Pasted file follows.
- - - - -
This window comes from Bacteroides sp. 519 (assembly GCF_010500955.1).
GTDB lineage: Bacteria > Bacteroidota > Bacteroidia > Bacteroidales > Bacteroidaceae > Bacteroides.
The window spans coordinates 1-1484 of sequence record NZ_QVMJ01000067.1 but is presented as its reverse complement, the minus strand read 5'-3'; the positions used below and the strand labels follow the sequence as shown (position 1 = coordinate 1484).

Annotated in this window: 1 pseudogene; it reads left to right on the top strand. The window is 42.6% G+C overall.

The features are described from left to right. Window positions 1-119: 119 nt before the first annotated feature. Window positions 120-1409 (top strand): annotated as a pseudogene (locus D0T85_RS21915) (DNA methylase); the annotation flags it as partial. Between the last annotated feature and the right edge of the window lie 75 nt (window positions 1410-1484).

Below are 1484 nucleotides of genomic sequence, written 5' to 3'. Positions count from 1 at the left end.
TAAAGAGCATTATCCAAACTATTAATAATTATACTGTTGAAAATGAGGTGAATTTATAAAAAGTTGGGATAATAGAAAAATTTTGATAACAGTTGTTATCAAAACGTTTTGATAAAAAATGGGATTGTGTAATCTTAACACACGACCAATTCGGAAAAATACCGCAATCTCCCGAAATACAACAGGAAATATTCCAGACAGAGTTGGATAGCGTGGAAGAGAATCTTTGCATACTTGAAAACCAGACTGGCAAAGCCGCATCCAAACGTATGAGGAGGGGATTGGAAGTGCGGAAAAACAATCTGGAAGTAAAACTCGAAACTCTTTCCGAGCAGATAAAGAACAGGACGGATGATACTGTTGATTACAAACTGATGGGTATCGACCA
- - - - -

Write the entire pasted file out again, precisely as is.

This window comes from Bacteroides sp. 519 (assembly GCF_010500955.1).
GTDB lineage: Bacteria > Bacteroidota > Bacteroidia > Bacteroidales > Bacteroidaceae > Bacteroides.
The window spans coordinates 1-1484 of sequence record NZ_QVMJ01000067.1 but is presented as its reverse complement, the minus strand read 5'-3'; the positions used below and the strand labels follow the sequence as shown (position 1 = coordinate 1484).

Annotated in this window: 1 pseudogene; it reads left to right on the top strand. The window is 42.6% G+C overall.

The features are described from left to right. Window positions 1-119: 119 nt before the first annotated feature. Window positions 120-1409 (top strand): annotated as a pseudogene (locus D0T85_RS21915) (DNA methylase); the annotation flags it as partial. Between the last annotated feature and the right edge of the window lie 75 nt (window positions 1410-1484).

Below are 1484 nucleotides of genomic sequence, written 5' to 3'. Positions count from 1 at the left end.
TAAAGAGCATTATCCAAACTATTAATAATTATACTGTTGAAAATGAGGTGAATTTATAAAAAGTTGGGATAATAGAAAAATTTTGATAACAGTTGTTATCAAAACGTTTTGATAAAAAATGGGATTGTGTAATCTTAACACACGACCAATTCGGAAAAATACCGCAATCTCCCGAAATACAACAGGAAATATTCCAGACAGAGTTGGATAGCGTGGAAGAGAATCTTTGCATACTTGAAAACCAGACTGGCAAAGCCGCATCCAAACGTATGAGGAGGGGATTGGAAGTGCGGAAAAACAATCTGGAAGTAAAACTCGAAACTCTTTCCGAGCAGATAAAGAACAGGACGGATGATACTGTTGATTACAAACTGATGGGTATCGACCA